Supracondylar fracture of humerus- Classification, clinical features & Treatment

Supracondylar fracture of humerus- Classification, clinical features & Treatment
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Supracondylar fracture of humerus

It is very common fracture in children, because at this age the body architecture  at (SC) region is weak.

Mechanism of injury 
Fall on out stretched hand as hand strikes the ground, the elbow is forced into hyperextension resulting in fracture of humerus above the condyles. Fall on the point of elbow direct injury. The distal fragment can be displaced anterior or posterior.
Classification 
Flexion type: Fracture line runs downward and forwards
Extension type: Fracture line runs upwards and backwards (Common type)
Garland’s classification (In children)
Type I – Undisplaced
Type II – Displaced, but Posterior cortex is intact
Type III – Displaced , but is not intact and distal fragment could either displaced posteromedial or posterolateral.
Clinical features
Gross pain and swelling
S-Shaped deformity of upper arm with loss of active and passive movement of elbow.
Patient may also complaint act pseudo paralysis
Check should be done to check brachial artery, radial nerve, median nerve and ulnar nerve.
Clinical signs
Arm is short, forearm is normal
Gross swelling and tenderness
Crepitus is present
Dimple sign due to spike of proximal fragments penetrating muscle and tethering skin
Soft spots
Posterior prominence of elbow
 
Radiographs
X-rays of elbow is important
1. Anterior – posterior view – Bauman’s angle -Angle between horizontal line of elbow and line drawn through lateral epiphysis and long  axis of arm, normally less than 5° and should always be compared with other side.
Angle between humerus and transverse axis of elbow  is normally 90°
-Less than 90° cubitus varus
-More than 90° cubitus valgus
2. Lateral view
Tear drop sign: It is disturbed (SCF) but seen normal in radiograph.
Anterior humeral line- Line drawn along anterior border / distal humerus shaft passes through the middle 1/3rd of capitulum, if passes through anterior 1/3 rd indicates posterior displacements of distal fragemt.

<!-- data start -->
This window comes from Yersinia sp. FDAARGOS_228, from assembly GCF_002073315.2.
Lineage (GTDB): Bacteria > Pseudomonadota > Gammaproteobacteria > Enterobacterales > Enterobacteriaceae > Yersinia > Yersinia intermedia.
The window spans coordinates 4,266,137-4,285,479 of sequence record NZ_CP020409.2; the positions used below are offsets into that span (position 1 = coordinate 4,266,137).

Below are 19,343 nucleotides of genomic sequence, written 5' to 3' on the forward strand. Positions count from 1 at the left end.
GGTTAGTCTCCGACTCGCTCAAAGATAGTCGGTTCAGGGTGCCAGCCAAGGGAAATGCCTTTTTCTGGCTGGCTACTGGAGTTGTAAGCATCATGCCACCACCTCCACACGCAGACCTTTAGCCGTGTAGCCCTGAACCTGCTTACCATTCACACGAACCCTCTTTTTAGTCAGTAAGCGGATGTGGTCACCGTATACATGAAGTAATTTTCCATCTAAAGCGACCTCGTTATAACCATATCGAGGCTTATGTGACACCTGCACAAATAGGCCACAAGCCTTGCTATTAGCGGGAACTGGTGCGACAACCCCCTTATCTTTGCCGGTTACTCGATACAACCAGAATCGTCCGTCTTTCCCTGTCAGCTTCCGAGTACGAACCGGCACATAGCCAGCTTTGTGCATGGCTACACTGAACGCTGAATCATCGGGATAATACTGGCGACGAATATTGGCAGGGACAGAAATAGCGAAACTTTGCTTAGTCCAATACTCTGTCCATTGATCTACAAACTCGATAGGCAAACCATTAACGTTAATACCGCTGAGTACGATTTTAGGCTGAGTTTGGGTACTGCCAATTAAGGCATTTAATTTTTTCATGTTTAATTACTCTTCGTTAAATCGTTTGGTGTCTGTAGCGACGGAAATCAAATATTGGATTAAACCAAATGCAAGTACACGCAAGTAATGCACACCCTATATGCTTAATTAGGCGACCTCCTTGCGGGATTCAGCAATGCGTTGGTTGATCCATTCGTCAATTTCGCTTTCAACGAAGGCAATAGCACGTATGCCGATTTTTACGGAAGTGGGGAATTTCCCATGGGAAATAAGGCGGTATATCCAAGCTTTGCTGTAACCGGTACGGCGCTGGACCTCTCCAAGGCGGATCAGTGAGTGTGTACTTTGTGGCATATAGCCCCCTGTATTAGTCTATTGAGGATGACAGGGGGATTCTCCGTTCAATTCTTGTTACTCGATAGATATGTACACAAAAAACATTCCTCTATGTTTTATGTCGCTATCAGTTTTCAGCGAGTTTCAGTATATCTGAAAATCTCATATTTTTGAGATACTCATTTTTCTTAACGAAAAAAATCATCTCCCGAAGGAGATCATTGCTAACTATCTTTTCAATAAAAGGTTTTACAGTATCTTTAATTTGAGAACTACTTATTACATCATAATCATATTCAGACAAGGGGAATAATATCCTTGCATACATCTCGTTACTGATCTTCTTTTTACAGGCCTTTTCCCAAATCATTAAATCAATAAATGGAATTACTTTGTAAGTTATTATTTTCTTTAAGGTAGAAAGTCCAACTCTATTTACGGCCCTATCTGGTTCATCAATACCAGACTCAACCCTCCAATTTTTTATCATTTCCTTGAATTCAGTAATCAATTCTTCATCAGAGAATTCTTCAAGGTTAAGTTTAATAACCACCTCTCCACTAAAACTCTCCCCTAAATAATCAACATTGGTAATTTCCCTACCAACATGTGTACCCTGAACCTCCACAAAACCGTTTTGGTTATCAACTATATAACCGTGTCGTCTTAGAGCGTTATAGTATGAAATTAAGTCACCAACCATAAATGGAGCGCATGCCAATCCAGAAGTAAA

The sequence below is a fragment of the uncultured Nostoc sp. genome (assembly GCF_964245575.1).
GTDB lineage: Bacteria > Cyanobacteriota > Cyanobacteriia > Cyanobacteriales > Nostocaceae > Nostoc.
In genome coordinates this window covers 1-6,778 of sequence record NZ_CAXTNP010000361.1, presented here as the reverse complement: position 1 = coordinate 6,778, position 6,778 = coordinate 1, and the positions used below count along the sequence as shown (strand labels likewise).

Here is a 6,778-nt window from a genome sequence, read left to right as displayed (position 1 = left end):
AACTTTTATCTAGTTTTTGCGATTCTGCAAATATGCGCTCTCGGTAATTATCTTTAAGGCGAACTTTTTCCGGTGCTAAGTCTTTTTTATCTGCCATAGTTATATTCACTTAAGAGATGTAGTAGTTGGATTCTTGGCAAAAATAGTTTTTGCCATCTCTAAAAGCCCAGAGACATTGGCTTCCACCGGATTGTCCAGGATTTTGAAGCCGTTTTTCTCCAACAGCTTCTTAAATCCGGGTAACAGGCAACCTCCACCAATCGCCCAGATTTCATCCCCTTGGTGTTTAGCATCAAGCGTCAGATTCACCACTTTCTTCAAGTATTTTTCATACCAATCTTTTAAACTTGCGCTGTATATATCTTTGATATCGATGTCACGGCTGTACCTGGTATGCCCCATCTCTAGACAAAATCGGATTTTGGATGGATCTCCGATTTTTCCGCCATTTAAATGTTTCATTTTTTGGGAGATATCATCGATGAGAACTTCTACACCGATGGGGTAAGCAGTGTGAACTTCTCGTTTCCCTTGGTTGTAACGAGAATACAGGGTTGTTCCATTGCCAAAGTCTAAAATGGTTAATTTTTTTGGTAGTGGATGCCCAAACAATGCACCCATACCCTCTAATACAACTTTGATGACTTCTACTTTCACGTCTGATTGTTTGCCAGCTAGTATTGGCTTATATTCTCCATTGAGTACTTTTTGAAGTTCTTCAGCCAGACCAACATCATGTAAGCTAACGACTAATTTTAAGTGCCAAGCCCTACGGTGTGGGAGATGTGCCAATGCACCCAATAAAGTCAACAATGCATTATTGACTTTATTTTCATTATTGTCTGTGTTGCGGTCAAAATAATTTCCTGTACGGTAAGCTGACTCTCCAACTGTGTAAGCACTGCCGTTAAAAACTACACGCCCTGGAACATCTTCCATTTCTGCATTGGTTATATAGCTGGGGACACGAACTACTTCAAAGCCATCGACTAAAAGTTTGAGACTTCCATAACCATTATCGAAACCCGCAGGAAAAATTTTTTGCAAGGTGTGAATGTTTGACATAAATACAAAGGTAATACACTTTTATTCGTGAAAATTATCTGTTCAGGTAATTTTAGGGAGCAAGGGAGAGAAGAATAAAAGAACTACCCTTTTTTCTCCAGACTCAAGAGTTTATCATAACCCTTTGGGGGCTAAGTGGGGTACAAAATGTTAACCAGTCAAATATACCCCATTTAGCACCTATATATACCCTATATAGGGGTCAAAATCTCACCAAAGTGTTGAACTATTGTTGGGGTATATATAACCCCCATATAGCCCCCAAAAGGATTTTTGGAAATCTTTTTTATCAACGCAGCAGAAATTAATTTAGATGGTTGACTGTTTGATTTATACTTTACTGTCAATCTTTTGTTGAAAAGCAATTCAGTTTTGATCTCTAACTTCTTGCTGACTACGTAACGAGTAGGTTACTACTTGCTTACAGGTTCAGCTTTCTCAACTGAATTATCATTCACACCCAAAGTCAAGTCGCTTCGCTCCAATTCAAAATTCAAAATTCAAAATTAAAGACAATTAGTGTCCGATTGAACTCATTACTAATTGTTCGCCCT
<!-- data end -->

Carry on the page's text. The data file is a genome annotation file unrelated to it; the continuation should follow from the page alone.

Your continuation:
Coronoid line – Line directed proximally a long anterior border of coronoid process of ulna should  just barely touch anterior portion of lateral condyle.
Fat pad sign
Fish fall sign
Crescent sign
Managment 
1. Conservative  management 
Initially (CR) under (GA) by traction and counter traction method.
Method and lateral tilt should be corrected first and part displacement next
2-3 attempts can be made under anaesthesia  and elbow is immobilized in types flexion, were tricpes act as internal splint.
Modified  shoulder spica for 3-4 weeks.
Traction methods
Indications in (CM) fails
Consist of skin and skeletal traction
Fracture can be treated  with duntop traction
3. Surgery
Closed reduction and percutaneous fixation.
For most displaced fracture,1/2K wire are passes percutaneously under image intensifier guidance.
In cases wire hyperflexion if elbow cannot be done  due to gross swelling and is grossly unstable fracture.
The extension tyoe fracture is immobilization in an above elbow plaster cast /slab with elbow in flexion.
In flexion type fracture the elbow is immobilized in extension.
 
Open reduction
Rarely indicated in certain cases.
ORIF is done with plates and screws
Indicated also when brachial artery i injured and needs explanation.
Nerve palsy.
 
Continuous traction
Required in cases with late exercissive swelling
Traction may be given with k-wire passing the olecranon or below skin traction.
Complications
1.Complication causing functional  impairment 
Radial nerve- Most commonly affected.
Injury to brachial artery
Median nerve – Due to injury kf posterior displacement
Anterior interosseous nerve injury
Injury to ulnar nerve
Vascular injuries
Loss  of mobility
2. Early complications
Volkmann’s ischemic contracture
Injury to brachial artery
Injury to peripheral nerve
3. Late complications 
Malunion
Myositis ossificans
VIC
 
Physiotherapy management 
The basic objective into achievie full ROM of elbow and  forearm.
1. Conservative  management
During immobilization ( First 3 weeks)
a. Manipulations with closed reduction
b. Duntop traction
– Proper checking of plaster slab
-Vigorous strong full ROM to reduce inflammation and segment healing
Mobilization (After 3 weeks)
a. Evaluation of Rom at elbow and forearm
b. Before mobilization,  thermotherapy, hotpack , wax bath should be done to reduce pain and induce relaxation.
c. Active assisted rythmic movement in gravity eliminated position
d. Flexion is an important complication of elbow movement
-Tendency for cubital varus, and valgus should be check at extension range of extension
e. Relaxed swinging of elbow flexion with supination and extension with pronation
f. Later sustained  stretching should be started
-The progress of movement should be maintained at regular intervals.
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